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DreamWorks Animation Reaches $50 Million Settlement With Employees Over Class-Action Lawsuit

DreamWorks Animation has reached a settlement with employees over a 2014 class-action lawsuit claiming the company, along with other visual effects and animation companies, conspired to suppress worker wages.

Documents filed Monday in the U.S. District Court in San Jose, California, revealed that the company agreed to pay $50 million to a settlement fund, which will then be distributed among all the plaintiffs.

Filed in December 2014 on behalf of Robert Nitsch, who was a senior character effects artist at DreamWorks Animation from 2007 to 2011, the suit alleged that the plaintiffs — which also included Walt Disney Company, Sony Pictures Animation, Pixar and Lucasfilm — violated antitrust laws by using “non-poaching” agreements to suppress wages.

Also Read: Disney, DreamWorks Animation and Lucasfilm Slammed With Lawsuit Over ‘Non-Poaching’ Agreements

The court papers noted that the “conspiracy” was initiated by some of the “most recognizable names in American Entertainment,” including Apple Founder Steve Jobs, Pixar President Ed Catmull and George Lucas, founder of Lucasfilm.

“Jobs purchased Lucasfilm’s computer graphics division in 1986 and created a separate new company called ‘Pixar,’” the 2014 filing said. “With Jobs as its CEO Pixar agreed with Lucasfilm that (a) they would not cold call each other’s employees; (b) they would notify the other company when making an offer to an employee of the other company, if that employee applied for a job notwithstanding the agreement not to cold call; and (c) the company making such an offer would not increase its offer if the company currently employing the employee made a counteroffer.”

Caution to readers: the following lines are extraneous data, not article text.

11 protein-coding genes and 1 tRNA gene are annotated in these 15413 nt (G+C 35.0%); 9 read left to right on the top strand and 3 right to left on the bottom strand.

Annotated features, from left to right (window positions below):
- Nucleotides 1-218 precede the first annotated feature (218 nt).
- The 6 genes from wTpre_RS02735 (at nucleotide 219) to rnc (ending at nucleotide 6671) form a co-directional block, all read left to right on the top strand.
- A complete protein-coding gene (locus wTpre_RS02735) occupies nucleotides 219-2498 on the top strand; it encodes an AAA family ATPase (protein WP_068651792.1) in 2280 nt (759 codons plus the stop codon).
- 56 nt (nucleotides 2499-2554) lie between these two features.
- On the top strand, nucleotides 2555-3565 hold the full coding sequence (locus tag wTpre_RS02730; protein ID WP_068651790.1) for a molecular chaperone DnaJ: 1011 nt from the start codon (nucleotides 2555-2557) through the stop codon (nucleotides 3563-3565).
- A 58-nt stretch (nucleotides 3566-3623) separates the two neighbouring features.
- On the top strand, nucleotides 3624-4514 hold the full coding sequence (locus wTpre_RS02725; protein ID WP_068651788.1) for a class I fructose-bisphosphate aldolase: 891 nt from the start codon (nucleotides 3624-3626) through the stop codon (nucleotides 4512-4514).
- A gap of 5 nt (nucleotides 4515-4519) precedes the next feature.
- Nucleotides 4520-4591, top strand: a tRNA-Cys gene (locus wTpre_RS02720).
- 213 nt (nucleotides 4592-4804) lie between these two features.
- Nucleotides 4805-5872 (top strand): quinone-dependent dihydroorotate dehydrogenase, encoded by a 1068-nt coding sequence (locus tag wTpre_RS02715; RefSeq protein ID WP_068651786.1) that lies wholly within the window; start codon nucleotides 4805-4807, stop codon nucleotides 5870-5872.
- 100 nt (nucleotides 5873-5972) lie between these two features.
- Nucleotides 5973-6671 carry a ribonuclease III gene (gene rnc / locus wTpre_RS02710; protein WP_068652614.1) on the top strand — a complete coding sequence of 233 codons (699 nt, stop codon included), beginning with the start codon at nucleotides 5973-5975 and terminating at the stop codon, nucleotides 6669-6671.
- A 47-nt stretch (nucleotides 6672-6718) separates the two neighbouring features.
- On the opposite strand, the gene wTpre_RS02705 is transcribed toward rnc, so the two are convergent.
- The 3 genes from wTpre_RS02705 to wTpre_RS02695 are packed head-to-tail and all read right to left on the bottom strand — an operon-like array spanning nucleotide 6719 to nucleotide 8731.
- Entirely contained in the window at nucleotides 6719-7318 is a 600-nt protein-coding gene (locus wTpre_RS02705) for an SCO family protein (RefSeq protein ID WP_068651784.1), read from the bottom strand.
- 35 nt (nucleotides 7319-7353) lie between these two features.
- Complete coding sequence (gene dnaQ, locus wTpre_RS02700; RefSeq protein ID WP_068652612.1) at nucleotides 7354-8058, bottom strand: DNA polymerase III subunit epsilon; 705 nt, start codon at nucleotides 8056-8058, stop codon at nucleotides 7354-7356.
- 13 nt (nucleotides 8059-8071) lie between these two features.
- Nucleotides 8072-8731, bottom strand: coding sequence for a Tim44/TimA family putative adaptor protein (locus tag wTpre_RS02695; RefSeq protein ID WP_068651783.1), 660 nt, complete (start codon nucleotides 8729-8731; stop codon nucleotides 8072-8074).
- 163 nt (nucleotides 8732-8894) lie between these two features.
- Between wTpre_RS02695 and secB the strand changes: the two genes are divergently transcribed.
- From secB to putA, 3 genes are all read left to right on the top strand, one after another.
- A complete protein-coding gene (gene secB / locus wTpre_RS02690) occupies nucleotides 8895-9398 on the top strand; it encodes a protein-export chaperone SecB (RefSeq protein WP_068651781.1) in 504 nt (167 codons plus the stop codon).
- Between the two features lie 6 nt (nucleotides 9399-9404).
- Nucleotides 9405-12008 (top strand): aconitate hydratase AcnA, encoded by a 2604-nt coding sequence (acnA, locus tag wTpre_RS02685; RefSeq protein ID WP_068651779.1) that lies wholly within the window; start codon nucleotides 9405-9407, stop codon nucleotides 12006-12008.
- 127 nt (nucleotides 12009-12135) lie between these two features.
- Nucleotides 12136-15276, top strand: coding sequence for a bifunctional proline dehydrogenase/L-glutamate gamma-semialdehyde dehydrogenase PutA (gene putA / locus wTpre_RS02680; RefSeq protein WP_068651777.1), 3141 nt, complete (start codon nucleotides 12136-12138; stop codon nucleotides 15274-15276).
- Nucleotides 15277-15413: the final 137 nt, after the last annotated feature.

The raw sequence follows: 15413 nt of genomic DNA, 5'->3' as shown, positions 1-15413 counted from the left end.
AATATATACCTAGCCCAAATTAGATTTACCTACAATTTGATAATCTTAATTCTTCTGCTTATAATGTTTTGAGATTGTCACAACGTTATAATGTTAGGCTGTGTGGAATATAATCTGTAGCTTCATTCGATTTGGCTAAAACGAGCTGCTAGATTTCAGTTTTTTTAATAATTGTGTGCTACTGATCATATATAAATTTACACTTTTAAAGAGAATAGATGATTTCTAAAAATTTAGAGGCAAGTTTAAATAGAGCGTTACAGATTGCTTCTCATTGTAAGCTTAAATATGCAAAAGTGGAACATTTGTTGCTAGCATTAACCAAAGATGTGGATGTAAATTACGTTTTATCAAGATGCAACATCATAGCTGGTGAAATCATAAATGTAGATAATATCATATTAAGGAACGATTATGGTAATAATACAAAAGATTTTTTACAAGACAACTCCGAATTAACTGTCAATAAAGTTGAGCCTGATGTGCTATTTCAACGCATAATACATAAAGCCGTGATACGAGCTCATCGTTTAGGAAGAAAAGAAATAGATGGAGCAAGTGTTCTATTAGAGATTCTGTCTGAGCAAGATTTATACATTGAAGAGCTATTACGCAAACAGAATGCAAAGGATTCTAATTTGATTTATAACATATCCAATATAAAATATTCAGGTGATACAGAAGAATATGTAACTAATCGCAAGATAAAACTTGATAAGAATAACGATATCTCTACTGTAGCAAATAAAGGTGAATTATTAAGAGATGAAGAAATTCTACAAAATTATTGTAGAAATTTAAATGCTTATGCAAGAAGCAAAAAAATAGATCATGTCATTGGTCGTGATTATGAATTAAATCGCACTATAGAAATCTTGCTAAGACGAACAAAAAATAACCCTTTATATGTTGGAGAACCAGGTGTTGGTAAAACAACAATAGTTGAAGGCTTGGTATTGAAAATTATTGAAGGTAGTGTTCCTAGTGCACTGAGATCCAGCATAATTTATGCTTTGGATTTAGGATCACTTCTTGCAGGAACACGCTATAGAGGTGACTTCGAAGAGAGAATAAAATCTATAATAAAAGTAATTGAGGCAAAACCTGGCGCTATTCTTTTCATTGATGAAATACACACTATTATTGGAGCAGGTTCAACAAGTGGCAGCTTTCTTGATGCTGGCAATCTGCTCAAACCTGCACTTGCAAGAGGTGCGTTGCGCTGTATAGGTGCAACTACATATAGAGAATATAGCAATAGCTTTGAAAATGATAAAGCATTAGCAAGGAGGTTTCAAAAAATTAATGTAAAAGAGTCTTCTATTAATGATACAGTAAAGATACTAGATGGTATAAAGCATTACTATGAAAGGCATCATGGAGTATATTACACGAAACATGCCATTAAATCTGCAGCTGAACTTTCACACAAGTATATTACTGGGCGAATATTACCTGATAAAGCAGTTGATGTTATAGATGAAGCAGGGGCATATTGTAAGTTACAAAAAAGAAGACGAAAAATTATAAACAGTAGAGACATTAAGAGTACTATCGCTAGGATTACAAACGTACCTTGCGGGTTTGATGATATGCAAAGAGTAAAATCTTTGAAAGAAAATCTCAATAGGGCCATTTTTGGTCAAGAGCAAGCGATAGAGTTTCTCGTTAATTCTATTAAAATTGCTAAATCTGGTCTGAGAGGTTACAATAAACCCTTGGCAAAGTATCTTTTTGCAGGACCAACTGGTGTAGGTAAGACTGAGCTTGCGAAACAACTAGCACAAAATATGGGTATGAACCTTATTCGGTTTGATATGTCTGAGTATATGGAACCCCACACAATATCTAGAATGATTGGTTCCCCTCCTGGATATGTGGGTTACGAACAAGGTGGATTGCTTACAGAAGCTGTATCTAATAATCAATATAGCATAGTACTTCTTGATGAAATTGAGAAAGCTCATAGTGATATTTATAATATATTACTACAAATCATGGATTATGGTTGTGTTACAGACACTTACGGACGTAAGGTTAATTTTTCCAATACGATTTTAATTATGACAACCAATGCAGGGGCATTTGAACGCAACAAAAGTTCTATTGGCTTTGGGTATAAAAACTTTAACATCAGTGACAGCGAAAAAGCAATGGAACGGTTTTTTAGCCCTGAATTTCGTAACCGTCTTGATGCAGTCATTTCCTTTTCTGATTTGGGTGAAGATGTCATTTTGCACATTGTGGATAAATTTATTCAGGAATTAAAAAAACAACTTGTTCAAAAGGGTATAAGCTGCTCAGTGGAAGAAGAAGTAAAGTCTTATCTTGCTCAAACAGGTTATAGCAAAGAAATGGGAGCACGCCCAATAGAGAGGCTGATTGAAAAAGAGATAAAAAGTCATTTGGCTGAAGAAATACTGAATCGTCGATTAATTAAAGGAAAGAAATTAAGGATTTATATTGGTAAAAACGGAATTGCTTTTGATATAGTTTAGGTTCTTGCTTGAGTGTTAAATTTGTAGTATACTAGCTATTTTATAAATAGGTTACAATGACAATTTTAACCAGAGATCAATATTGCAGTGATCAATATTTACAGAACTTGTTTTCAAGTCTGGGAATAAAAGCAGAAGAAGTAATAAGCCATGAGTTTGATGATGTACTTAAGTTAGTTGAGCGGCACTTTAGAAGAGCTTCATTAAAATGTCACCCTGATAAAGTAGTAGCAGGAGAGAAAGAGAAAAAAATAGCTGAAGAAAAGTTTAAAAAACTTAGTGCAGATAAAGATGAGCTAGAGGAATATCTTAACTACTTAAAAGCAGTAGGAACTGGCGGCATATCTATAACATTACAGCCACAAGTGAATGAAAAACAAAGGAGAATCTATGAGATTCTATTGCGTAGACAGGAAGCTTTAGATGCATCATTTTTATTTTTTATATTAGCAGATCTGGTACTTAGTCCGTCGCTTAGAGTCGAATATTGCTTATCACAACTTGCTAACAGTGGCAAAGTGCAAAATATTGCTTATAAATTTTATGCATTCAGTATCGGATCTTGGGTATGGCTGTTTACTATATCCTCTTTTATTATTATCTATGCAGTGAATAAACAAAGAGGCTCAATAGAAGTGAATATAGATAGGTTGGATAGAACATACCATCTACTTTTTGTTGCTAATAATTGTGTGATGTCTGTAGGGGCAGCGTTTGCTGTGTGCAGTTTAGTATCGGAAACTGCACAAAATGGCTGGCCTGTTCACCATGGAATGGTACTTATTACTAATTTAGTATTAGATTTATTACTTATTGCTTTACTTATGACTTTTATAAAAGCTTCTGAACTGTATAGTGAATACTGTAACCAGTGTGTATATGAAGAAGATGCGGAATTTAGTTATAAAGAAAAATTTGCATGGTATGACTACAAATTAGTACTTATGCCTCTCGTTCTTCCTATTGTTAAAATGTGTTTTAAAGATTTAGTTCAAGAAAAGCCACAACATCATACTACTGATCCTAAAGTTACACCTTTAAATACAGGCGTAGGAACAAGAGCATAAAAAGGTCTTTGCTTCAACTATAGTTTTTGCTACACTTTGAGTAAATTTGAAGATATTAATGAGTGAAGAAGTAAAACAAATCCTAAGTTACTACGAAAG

Also Read: NBCUniversal to Cut 200 DreamWorks Animation Jobs

“The conspiracy deprived Plaintiff and other class members of millions of dollars which Defendants instead put to their bottom lines,” the filing continued. “It did so at the same time that the films produced by these workers achieved world renown and generated billions of dollars in revenues in the United States and abroad.”

The plaintiffs had previously reached similar settlement agreements with Blue Sky and Sony in July.

Pamela Chelin contributed to this report.

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